New poll: Majority of Americans unhappy with Trump’s response to Charlottesville

A man looks at flowers placed on the road where Heather Heyer was killed when a suspected white nationalist crashed his car into anti-racist demonstrators in Charlottesville, Virginia, U.S., August 16, 2017. REUTERS/Joshua Roberts

A majority of Americans are dissatisfied with President Donald Trump's response to the violence that erupted Saturday in Charlottesville, Virginia, according to a new poll conducted by the PBS NewsHour, NPR and Marist Poll.

Two-thirds of Americans viewed the car attack that killed one person and injured 19 others at the protest as an act of domestic terrorism, the poll found. Overall, 52 percent of respondents said they don't think Trump issued a strong enough response to the violent protests in Charlottesville, which were organized by white supremacists and neo-Nazi groups, including some that supported Trump's campaign last year.

Trump initially blamed the violence on "many sides," sparking a backlash from Republicans and Democrats alike who criticized the president for not speaking out more forcefully against racism and white supremacists. Trump issued a stronger statement two days later.

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But in a press conference Tuesday, Trump again blamed both sides for the violence, claiming that the so-called "alt left" was also responsible for the deadly turn of events. There is no such thing as the "alt-left," the New York Times reported Wednesday, citing researchers who study extremist groups in the United States. Trump's latest comments on Charlottesville again cast attention on his reluctance at times to fully distance himself from hate groups, a sharp contrast from the way past presidents have addressed race relations and bigotry in the country.

Overall, the NewsHour/NPR/Marist poll found that just 27 percent of Americans were satisfied with the president's message after Charlottesville. Another 21 percent of U.S. adults said they had not yet decided if they supported Trump's response or not.

Respondents were sharply divided along political lines, however, with 59 percent of Republicans expressing support for Trump's statements, while only 10 percent of Democrats and 30 percent of people who identify themselves as politically independent felt the same.

There were also some differences of opinion along racial lines. Among white Americans, 31 percent thought Trump said what needed to be said after Charlottesville, with 20 percent of Hispanics and 13 percent of African-Americans saying the same.

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"It's not surprising that people of color feel the president dropped the ball in his handling of this crisis, but whites are not in his corner, either," said Lee Miringoff, director of the Marist Institute for Public Opinion.

Nearly seven out of 10 Americans — 67 percent — think the automobile attack that left Heather Heyer dead and 19 more people injured should be considered an act of domestic terrorism.

The split along racial and political lines didn't apply to the public's views about the deadly car attack, however. The split along racial and political lines didn't apply to the public's views about the deadly car attack, however. Nearly seven out of 10 Americans — 67 percent — think the automobile attack that left Heather Heyer dead and 19 more people injured should be considered an act of domestic terrorism.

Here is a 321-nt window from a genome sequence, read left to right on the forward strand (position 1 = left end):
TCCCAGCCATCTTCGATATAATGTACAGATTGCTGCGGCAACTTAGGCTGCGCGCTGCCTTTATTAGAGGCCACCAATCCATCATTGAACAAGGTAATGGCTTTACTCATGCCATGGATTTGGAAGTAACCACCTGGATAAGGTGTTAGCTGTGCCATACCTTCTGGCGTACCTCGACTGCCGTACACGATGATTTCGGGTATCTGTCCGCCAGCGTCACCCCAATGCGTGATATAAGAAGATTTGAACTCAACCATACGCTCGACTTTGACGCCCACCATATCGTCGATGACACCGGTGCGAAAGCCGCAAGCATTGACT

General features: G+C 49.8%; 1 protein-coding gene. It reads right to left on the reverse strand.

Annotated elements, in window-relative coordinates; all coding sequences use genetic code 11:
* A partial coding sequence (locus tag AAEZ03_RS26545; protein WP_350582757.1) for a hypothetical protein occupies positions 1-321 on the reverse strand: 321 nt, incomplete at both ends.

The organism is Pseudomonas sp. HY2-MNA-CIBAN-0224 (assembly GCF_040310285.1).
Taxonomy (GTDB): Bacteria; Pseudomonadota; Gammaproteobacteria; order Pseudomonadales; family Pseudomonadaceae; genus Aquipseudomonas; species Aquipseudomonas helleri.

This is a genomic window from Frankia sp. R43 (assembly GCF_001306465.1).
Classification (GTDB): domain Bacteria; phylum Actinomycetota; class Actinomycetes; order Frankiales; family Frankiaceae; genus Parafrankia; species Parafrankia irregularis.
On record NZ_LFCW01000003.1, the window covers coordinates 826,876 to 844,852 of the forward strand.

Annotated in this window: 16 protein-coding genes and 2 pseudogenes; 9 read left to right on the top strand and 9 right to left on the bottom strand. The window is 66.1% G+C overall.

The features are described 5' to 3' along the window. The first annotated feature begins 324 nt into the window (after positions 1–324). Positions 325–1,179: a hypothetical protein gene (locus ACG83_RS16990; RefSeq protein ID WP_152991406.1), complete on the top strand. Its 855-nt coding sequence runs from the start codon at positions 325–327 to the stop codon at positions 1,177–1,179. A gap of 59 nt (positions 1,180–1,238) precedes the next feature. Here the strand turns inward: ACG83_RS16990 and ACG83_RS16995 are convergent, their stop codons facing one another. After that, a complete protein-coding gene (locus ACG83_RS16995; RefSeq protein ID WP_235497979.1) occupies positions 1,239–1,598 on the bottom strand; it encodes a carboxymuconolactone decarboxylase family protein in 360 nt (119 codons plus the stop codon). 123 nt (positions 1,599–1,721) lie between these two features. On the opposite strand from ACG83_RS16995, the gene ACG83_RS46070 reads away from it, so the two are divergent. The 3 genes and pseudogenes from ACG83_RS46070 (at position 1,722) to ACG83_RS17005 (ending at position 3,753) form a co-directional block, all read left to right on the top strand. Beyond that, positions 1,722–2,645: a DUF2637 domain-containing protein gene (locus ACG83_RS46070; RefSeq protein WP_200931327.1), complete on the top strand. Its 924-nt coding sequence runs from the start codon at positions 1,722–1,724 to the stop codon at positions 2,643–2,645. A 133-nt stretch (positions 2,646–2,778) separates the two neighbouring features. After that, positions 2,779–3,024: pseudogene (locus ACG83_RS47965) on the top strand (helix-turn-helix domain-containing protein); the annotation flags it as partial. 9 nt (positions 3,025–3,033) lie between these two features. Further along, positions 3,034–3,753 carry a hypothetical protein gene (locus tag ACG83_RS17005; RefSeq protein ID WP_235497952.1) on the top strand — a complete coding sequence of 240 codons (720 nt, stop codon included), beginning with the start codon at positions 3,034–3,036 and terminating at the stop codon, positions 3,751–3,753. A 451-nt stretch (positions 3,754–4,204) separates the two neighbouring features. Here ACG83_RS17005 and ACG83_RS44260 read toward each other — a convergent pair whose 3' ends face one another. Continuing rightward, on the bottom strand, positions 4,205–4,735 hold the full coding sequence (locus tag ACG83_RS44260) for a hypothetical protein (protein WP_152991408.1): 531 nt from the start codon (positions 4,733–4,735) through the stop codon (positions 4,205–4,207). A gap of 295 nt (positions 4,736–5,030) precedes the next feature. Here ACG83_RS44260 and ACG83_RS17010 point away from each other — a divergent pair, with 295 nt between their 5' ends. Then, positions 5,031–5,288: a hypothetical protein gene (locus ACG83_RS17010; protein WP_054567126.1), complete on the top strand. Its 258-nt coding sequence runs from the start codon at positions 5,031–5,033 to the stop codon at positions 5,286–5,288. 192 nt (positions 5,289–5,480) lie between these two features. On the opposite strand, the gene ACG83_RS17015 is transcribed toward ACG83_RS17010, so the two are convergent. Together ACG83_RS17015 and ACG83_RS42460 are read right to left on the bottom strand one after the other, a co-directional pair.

"What's interesting about the incident in Charlottesville is we're seeing more consensus of Americans as a whole," said Barbara Carvalho, who directs Marist Poll at Marist College. "You have this disconnect with what president is saying and what they're seeing with their own eyes."

"What's interesting about the incident in Charlottesville is we're seeing more consensus of Americans as a whole. … You have this disconnect with what president is saying and what they're seeing with their own eyes."

The "Unite the Right" rally in Charlottesville was organized to protest the city's decision to remove a memorial to Confederate general Robert E. Lee. But the poll found that 62 percent of Americans believe Confederate statues should remain in place as historical symbols.

Republicans were twice as likely as Democrats to say they supported keeping statues that honor Confederate leaders. Two-thirds of whites and Latinos said these statues should not be removed. African-American respondents were split, with 44 percent saying the statues should remain in place, and another 40 percent saying they need to be removed because some people find them offensive.

According to the poll, a majority of Americans — 52 percent — think race relations are worse now than they were a year ago, while 9 percent of Americans said they think race relations are improving. In recent years, Americans have been fairly pessimistic when asked about the state of race relations in the country. When asked in September 2015, 58 percent of respondents told Marist that race relations were getting worse, not better.

This latest poll, which was conducted August 14 through August 15 and included responses from 1,125 U.S. adults, had a margin of error of 2.9 percent.

Overall, the poll found that a third of Americans — 35 percent — approve of Trump's job performance, a figure that has remained largely unchanged since he took office. In April, Trump's approval rating was 39 percent.


The PBS NewsHour/NPR/Marist Poll contacted 1,125 U.S. adults using landline and mobile phones between August 14 and August 15. There is a 2.9 percent margin of error.

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